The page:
Earning My Tiger Stripes: An Exploration of My Relationship with Body Positivity

By Raegan Boettcher

Art by Kaitlyn Anderson

When I was thirteen, I would wake up hours before I had to leave for school. I would fix my hair and haphazardly cover my every flaw with foundation and concealer. I didn’t perform this morning ritual because I enjoyed makeup or doing my hair. I did it because I was terrified to be imperfect. Every night, I would come home and wash all my makeup down the shower drain and silently berate myself for having to try so hard to be beautiful. I hated my round face and my soft jawline, usually carved out with my amateur contouring palette in the morning. I hated my round stomach and my thick thighs, so I hid those under tight jeans and baggy hoodies. I would struggle to meet my own eyes in the mirror because I hated myself for not looking how I wanted.

I saw the same frame of self-hatred in the other women in my family. I saw it in my mother and my grandmother, in my aunts and my cousins. It was a struggle passed down from mother to daughter, a perpetual generational trauma that none of us quite knew how to shake. Each facet of my appearance could be easily traced to the women in my family. My face was my mother’s face. If she hated her reflection, why wouldn’t I? Despite our common self-hatred, we all held this turmoil within. Self-hatred thrives on isolation. It’s a war against yourself and everyone else is just a spectator. I didn’t know how to express the issues I had with my body, and I thought it was something I had to tackle alone.

The rise of social media in my adolescence certainly did nothing to aid my self-image. I followed as all my peers flocked to Instagram, Snapchat, and Facebook. The glamorous highlight reels crafted on social media pages drove the incessant micromanagement of our appearances that we inherited from our mothers. From this perpetual self-immolation, shared not only amongst my schoolmates but amongst most women in society, rose the body positivity movement. It was the first time I ever experienced women bonding and uniting over society’s suffocating beauty standards. I didn’t know we were allowed to talk about how exhausting it was to always strive for perfection and never quite reach it. With the aim to tackle standards of beauty both in the microcosm of social media and in society, myriad body-positive social media pages boasted their photos of models of varying body types, with their skin bare of any makeup or photoshop to showcase their “perfect imperfections.” Sometimes they posted photos of models with their stretch marks lined in glitter, captioned “Earned my tiger stripes!” The phrase “tiger stripes” always angered me; I never felt as if I earned anything — these scraggly dark marks on my skin often felt like punishment for growing outside my bounds, so why should I regard them as a reward?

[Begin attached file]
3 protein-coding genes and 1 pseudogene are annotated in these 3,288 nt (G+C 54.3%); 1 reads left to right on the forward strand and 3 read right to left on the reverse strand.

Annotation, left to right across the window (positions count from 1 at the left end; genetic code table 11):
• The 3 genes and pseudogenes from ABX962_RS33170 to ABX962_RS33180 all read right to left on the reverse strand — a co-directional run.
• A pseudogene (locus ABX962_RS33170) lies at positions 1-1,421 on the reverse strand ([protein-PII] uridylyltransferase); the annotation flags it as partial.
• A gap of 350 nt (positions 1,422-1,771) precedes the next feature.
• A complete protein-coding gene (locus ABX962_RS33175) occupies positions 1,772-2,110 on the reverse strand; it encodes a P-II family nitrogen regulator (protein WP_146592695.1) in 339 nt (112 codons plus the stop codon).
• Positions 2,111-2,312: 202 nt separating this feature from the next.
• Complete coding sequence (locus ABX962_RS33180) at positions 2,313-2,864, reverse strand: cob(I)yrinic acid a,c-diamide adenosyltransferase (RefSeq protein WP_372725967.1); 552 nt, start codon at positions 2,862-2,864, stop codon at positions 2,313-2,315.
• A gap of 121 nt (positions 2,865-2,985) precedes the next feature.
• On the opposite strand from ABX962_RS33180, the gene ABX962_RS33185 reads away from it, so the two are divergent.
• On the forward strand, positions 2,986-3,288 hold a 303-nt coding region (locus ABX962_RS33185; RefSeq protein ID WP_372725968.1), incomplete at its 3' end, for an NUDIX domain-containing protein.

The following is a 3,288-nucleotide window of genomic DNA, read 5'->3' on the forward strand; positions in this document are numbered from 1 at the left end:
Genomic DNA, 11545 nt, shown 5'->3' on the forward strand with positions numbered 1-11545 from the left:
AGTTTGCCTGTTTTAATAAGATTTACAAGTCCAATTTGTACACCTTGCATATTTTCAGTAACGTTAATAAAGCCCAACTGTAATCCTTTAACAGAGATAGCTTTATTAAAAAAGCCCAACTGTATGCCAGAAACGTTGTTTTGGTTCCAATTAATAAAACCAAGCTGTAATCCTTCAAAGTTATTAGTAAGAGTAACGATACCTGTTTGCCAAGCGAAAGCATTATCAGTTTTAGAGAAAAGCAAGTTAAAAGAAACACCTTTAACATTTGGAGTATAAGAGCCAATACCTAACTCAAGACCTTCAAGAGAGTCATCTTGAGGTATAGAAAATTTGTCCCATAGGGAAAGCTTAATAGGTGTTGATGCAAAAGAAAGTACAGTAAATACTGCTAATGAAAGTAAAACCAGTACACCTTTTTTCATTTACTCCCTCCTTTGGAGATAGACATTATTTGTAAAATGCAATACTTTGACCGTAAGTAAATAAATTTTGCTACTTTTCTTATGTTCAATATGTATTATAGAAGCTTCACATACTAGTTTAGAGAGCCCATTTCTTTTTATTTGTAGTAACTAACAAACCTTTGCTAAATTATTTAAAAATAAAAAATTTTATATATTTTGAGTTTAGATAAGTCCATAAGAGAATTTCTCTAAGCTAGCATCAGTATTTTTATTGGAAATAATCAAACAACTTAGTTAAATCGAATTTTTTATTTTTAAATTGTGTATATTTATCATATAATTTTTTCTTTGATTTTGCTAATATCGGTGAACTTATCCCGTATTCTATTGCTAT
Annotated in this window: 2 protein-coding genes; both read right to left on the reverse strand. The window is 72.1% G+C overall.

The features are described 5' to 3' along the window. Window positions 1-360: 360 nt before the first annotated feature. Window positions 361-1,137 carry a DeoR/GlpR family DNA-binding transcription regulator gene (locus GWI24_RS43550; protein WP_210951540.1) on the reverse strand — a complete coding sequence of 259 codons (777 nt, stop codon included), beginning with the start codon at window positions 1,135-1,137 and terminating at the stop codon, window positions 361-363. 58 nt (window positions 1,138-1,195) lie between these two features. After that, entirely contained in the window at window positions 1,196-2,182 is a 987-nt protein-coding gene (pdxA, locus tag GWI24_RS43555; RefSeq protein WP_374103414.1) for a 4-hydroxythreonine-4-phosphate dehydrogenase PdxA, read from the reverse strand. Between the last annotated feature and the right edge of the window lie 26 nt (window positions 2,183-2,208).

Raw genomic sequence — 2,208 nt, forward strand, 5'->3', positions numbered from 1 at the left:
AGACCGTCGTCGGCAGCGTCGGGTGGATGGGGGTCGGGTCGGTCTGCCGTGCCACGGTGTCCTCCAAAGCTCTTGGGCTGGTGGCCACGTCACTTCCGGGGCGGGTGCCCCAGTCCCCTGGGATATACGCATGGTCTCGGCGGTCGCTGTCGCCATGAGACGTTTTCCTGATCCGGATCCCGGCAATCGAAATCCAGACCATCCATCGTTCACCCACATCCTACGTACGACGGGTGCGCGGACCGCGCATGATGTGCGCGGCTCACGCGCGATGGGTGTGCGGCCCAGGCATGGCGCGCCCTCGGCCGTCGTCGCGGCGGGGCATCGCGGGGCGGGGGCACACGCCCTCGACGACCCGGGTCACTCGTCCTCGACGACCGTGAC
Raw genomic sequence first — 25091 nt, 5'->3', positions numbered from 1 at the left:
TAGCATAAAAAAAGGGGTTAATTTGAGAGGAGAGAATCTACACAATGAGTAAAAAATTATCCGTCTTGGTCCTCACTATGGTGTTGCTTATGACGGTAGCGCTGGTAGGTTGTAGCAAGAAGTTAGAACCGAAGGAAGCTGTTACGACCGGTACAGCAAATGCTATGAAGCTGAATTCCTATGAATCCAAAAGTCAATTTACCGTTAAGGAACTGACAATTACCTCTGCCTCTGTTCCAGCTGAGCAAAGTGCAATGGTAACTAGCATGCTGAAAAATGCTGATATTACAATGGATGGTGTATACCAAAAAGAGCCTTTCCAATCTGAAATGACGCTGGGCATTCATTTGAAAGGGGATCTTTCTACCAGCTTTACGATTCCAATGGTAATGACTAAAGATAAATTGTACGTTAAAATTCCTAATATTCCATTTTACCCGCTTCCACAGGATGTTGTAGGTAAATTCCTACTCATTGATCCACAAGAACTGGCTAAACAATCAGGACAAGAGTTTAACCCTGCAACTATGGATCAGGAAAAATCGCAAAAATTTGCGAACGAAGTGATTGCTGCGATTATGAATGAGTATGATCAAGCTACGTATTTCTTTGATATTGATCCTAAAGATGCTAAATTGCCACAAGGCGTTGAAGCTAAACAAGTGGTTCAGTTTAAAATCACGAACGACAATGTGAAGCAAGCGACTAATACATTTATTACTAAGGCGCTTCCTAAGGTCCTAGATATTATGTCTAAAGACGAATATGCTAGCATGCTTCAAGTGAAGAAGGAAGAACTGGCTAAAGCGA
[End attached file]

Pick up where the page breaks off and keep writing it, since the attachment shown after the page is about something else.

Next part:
The body positivity movement aimed to affirm everyone’s beauty despite their flaws. The mission was admirable; everyone is beautiful, regardless of what society has to say on the matter, but I always felt alienated from such notions. It outraged me that these other women were allowed to have flaws and still be beautiful, but my flaws were able to infect every part of me and make me ugly. The body positivity movement undoubtedly helped some people. For some, it was empowering and emboldening to see these people proud of their flaws and happy with their unconventional beauty. It was liberating to see women of every body type embrace their flaws, but the movement strived for the wrong goals.

The movement harbored many problems, but the first of which was the heightened expectation of femininity and effort. Unconventionally attractive women were constantly expected to put exceptional effort into their appearance, whether this was through the use of makeup or by wearing stylish and flattering clothing. Larger women were never portrayed looking in any way unsightly or undone. There was a pervasive double standard: thin, conventionally attractive women could post pictures eating whatever they wanted. They could post pictures with messy hair and unflattering clothing, and other ‘body positive’ women would praise them for existing and defying beauty norms. If a larger, unconventionally attractive woman did the same, she would be vilified. She would be accused of promoting a culture of obesity or not caring enough to put effort into her appearance as if women should always have to look perfectly presentable to be worth anything.

Women’s worth in these body-positive spaces largely hinged on their ability to market themselves as sexually attractive. It was common for people to express their sexual attraction to large and curvy women, boasting that they love a woman with a little more “meat on her bones.” Most often, this sexual attention came at the cost of degrading thin women for not having enough “curves.” People made such remarks in an attempt to make larger women feel better about themselves, implying that they should feel good about themselves because some people find them to be sexually attractive. First and foremost, this objectifies women and reduces their worth down to whether or not someone finds them attractive and desirable despite their flaws. However, it also imposes an entirely new hierarchy between women, where curviness is more desirable and sexually attractive than thinness. Such a notion degrades and alienates thin women for not meeting ever-changing, impossible standards of beauty, while simultaneously treating fat women like sexual objects. (Though, of course, no one ever used the word “fat,” because to be fat is to be undesirable, so fatness had to be marketed as “curvy” or “thick.”) Embracing your sexuality can certainly be empowering, but no one should have to justify their existence or prove their worth by cultivating sex appeal.